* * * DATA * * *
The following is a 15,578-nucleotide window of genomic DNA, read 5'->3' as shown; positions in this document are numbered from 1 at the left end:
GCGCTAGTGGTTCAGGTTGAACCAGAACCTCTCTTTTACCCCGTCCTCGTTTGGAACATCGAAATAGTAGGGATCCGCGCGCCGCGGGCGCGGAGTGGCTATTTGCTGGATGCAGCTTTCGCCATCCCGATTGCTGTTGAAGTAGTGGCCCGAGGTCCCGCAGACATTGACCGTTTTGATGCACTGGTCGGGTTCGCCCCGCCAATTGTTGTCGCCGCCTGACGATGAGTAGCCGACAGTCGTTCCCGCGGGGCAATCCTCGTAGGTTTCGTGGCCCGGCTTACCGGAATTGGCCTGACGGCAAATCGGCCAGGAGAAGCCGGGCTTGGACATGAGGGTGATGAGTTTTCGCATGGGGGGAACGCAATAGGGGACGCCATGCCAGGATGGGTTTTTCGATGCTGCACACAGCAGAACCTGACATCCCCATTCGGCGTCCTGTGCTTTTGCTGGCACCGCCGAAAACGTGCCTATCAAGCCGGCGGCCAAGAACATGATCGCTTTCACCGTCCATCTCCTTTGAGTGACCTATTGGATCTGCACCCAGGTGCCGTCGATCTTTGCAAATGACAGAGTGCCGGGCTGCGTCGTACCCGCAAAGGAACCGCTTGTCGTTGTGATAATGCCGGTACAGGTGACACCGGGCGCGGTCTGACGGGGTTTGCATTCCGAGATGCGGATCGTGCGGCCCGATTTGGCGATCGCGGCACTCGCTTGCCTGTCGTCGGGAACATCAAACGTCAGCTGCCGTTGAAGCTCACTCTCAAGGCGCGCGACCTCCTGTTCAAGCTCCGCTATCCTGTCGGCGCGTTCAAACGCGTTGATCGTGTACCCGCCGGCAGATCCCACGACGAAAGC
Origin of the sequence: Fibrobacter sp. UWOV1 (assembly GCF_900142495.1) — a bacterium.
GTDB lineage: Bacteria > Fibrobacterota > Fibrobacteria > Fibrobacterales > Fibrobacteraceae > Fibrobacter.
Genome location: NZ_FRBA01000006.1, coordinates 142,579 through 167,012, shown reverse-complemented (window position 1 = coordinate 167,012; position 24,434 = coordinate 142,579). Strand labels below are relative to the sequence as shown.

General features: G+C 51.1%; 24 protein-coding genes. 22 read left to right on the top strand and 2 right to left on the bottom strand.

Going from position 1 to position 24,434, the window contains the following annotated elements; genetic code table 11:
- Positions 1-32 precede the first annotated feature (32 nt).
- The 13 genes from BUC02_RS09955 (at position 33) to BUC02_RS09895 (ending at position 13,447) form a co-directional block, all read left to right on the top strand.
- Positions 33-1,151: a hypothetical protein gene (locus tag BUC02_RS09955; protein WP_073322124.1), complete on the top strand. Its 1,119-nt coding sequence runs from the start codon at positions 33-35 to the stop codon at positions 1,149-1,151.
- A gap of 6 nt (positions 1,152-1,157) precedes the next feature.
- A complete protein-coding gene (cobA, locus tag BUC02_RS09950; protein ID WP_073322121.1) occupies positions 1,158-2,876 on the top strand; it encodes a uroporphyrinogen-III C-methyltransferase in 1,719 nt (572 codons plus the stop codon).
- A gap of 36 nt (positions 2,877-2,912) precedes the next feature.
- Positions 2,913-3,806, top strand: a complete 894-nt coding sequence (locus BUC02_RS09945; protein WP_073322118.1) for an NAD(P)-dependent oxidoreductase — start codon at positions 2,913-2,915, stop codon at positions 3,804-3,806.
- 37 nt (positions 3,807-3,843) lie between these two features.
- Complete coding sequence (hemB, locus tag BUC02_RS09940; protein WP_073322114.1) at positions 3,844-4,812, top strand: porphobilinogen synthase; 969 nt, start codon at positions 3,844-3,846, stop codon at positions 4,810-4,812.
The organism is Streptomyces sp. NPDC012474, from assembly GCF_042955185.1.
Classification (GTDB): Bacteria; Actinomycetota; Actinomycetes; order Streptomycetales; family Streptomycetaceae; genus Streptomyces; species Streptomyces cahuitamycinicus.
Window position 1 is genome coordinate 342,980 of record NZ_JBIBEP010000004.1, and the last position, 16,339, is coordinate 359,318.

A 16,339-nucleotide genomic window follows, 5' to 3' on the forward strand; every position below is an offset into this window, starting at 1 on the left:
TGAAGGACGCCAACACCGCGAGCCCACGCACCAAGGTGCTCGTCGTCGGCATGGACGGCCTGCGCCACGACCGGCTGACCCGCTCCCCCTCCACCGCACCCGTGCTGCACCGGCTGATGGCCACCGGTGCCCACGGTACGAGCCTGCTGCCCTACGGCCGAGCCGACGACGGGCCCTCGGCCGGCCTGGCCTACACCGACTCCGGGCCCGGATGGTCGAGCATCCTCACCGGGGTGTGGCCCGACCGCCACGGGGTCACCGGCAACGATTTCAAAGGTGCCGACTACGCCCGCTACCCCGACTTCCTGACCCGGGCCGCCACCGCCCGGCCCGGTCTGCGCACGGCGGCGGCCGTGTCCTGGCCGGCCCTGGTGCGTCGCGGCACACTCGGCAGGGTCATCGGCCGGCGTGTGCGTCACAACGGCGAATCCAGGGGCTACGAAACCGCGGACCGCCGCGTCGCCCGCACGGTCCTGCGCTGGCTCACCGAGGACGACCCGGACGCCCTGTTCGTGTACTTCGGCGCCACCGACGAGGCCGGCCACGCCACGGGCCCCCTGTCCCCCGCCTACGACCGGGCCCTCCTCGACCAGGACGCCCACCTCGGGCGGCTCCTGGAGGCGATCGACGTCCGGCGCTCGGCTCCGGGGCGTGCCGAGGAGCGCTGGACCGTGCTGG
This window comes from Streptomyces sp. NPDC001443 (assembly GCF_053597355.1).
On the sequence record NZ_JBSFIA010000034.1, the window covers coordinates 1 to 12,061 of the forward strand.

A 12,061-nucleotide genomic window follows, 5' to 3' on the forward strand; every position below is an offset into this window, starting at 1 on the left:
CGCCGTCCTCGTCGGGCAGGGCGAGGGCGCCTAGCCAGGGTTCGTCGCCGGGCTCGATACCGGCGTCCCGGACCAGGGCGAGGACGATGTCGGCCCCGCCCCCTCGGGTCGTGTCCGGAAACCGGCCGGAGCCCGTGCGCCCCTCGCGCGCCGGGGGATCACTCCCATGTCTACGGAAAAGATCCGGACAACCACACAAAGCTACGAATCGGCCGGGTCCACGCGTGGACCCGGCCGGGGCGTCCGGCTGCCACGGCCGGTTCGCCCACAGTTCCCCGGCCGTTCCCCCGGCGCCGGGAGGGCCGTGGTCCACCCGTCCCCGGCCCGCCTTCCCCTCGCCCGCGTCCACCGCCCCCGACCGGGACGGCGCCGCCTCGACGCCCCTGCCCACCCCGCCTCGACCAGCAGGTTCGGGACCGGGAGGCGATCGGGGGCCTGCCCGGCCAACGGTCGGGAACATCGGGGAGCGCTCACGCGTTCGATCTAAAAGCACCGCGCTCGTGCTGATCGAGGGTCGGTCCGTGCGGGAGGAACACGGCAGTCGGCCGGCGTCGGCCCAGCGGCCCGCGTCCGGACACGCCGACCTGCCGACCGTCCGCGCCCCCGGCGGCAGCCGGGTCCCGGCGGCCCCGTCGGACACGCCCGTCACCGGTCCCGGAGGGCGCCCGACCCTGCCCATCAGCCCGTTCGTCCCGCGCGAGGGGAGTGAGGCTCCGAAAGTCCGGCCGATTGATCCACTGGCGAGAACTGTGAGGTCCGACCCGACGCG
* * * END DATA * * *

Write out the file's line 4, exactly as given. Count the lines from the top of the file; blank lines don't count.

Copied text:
GTDB lineage: Bacteria > Fibrobacterota > Fibrobacteria > Fibrobacterales > Fibrobacteraceae > Fibrobacter.